Dear Business Owner, Behold Your 401(k) Plan Responsibilities!

As a business owner who wants to attract and retain top talent, you’ve decided to offer your employees a 401(k) plan to help them save for retirement. Employers with 401(k) plans benefit from these retirement plans in other ways, too, but with those benefits come important responsibilities that can turn a good deed into a punishable one if ignored.

Depending on the 401(k) plan you have, a team of outside experts might be helping the company’s HR staff with 401(k) plan administration, including record keepers, third-party administrators, investment fiduciaries and financial advisors. These advisors also may be helping employees with their own plan investments. But who is watching out for the company and the company’s owners as plan sponsors and trustees, and helping them do what they’re supposed to be doing?

As the plan sponsor, the company makes important business decisions about designing, adopting and terminating the plan. The business owners and company management, such as a corporation’s board of directors or an LLC’s managers, make those decisions. It is important that these decisions be documented with resolutions that the board of directors or managers formally adopt and maintain with the company’s other governance records.

Once the company adopts a 401(k) plan, the real work of regularly overseeing the plan’s administration begins. Some companies appoint a committee to oversee the administrative and investment functions of the 401(k) plan. These committees typically follow written rules or charters that company management adopts to provide a framework for performing their duties. In other cases, the business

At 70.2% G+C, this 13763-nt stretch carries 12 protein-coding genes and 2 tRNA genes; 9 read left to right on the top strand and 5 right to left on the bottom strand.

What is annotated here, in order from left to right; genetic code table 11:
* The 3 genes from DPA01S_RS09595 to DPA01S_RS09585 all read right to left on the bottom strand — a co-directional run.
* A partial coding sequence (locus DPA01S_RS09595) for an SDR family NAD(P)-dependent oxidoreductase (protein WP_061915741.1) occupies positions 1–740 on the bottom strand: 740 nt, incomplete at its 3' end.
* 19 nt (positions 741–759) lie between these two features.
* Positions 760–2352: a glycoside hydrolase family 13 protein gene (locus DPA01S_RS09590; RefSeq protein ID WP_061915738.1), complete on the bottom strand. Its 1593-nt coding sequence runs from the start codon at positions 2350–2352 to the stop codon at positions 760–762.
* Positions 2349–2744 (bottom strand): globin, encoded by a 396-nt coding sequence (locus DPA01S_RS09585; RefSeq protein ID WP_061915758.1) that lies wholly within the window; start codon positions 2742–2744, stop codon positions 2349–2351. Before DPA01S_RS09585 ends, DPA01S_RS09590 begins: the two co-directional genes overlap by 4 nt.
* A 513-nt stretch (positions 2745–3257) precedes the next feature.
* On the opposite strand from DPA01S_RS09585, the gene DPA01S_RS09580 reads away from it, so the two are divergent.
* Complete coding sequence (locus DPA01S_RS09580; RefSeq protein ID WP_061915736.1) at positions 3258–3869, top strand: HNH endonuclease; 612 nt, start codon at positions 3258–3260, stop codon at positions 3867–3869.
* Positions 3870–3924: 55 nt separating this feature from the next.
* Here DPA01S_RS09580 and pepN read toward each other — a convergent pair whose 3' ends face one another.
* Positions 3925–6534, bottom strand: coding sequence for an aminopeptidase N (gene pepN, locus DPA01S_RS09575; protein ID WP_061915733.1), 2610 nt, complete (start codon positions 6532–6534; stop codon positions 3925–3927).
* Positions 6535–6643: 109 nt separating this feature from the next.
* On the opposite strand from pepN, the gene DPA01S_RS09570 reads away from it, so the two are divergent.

owners individually take on this fiduciary oversight.

Administrative oversight responsibilities include the following activities:

  • Confirm distribution of 401(k) plan disclosures and other communications to participants
  • Review reports from the plan’s financial advisor, third-party administrator, record keeper, 3(38) fiduciary, and other service providers
  • Determine whether service provider performance is satisfactory
  • Review plan’s financial statements and 5500 filings for accuracy
  • Quarterly review of investment options performance
  • Conduct onboarding and annual employee education meetings
  • Review the plan overall to confirm employee participation, sufficiency of fidelity bond coverage,
    satisfaction with investment options and performance, and the reasonableness of plan costs based on benchmark data

This is not a complete list of responsibilities, but it provides a good example of the type of oversight that
company management and business owners must perform. The Department of Labor has published an article to guide businesses in administering their 401(k) plans.

Many of these oversight responsibilities should occur every quarter at least, but others will occur after year end. Consider preparing a calendar to track the key dates and activities and use your 401(k) plan’s fiscal year as a guide in developing the calendar. For example, for plans that have a year-end date of December 31, consider putting your annual review on the February calendar.

Business owners should be commended for offering 401(k) plans to help their employees save for retirement. But before assuming the administrative responsibilities that come with doing so, company management and business owners should understand the considerable effort it will take to do that job right and seek the advice of professional advisors when they need help.